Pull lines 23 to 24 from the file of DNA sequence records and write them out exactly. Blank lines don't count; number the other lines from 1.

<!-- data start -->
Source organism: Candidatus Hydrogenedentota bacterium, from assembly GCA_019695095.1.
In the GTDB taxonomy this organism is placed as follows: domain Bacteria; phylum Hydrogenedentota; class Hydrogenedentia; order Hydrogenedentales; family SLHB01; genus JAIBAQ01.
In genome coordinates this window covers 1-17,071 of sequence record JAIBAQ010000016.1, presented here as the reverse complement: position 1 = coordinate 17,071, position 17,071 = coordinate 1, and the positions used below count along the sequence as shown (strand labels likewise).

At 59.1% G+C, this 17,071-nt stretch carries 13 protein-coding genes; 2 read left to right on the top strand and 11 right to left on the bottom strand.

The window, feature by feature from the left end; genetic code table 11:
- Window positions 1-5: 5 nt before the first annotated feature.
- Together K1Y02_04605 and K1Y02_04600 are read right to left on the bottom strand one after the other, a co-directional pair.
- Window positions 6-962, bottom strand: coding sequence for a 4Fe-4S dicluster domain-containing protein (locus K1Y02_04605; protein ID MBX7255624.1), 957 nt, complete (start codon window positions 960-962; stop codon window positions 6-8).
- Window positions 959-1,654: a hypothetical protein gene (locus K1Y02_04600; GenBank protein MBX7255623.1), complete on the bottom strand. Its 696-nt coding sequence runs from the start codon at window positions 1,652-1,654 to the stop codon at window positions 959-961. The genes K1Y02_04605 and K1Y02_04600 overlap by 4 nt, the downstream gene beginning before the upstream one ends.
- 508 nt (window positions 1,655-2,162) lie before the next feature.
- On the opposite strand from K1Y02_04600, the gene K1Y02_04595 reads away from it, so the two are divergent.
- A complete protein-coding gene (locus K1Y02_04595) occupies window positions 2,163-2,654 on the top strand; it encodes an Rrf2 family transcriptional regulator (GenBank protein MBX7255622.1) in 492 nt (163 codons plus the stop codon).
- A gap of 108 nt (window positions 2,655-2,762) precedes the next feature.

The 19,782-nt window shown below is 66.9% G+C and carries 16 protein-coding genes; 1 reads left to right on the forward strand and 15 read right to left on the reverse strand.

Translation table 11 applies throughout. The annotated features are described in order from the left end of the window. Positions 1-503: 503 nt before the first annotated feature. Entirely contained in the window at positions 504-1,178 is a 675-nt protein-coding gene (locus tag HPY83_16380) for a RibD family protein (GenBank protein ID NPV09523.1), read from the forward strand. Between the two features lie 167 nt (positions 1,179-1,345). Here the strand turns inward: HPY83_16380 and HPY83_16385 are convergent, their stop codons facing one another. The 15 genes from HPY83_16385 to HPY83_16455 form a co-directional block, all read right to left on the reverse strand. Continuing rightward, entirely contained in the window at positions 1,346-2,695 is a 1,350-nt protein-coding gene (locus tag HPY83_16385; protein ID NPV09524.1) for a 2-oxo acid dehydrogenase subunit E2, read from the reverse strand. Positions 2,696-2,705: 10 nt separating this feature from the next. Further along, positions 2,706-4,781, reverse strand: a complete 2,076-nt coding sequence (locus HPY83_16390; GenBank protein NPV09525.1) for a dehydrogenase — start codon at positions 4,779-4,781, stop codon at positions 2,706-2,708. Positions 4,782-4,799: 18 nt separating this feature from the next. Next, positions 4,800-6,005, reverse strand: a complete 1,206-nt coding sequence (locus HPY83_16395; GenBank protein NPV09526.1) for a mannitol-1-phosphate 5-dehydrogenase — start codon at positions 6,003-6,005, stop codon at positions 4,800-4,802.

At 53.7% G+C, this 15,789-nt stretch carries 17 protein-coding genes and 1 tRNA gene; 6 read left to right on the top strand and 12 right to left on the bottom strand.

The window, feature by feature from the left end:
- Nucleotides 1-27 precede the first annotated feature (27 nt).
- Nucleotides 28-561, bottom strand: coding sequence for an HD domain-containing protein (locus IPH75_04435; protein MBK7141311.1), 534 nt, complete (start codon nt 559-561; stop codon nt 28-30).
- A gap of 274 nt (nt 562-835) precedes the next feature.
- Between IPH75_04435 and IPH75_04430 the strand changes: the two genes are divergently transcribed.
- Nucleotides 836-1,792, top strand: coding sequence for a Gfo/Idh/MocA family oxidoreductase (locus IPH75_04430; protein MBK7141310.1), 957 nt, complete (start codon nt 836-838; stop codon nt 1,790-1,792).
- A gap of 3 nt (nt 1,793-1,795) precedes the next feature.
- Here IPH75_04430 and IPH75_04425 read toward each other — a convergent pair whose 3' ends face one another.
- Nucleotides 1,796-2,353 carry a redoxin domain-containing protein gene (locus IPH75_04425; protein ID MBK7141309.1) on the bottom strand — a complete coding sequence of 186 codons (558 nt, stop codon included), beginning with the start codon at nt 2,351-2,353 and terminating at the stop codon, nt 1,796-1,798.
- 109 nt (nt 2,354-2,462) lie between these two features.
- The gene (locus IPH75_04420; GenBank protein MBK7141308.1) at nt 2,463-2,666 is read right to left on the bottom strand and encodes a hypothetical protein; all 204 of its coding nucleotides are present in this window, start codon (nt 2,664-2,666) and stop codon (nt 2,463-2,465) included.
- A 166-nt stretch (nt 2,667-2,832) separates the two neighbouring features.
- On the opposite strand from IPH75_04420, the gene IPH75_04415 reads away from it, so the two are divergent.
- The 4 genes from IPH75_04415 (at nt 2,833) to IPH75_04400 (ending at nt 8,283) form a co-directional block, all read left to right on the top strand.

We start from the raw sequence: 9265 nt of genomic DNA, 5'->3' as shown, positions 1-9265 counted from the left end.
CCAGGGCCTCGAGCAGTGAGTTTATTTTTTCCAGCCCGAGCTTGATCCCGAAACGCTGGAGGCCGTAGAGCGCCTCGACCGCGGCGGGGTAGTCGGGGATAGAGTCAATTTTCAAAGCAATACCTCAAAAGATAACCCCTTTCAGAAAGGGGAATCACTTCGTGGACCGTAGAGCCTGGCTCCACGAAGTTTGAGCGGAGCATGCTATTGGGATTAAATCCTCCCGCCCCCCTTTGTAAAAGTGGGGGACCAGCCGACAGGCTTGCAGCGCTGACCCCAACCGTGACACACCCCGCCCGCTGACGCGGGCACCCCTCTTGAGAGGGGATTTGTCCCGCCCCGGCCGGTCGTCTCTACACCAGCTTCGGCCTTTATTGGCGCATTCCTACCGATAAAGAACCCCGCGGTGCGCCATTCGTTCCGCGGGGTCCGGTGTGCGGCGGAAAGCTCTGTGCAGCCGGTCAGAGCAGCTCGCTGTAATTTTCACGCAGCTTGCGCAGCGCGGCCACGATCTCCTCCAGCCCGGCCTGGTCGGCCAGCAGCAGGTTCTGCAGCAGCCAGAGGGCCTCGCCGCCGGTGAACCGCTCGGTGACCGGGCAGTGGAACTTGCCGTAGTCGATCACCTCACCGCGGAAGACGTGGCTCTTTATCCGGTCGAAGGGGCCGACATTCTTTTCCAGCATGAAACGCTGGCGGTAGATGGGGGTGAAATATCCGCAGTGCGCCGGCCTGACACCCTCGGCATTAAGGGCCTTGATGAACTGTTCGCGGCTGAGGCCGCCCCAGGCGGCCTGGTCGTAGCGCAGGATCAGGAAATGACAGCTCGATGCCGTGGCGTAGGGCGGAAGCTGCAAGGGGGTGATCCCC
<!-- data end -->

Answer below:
- A gap of 3 nt (nt 1,793-1,795) precedes the next feature.
- Here IPH75_04430 and IPH75_04425 read toward each other — a convergent pair whose 3' ends face one another.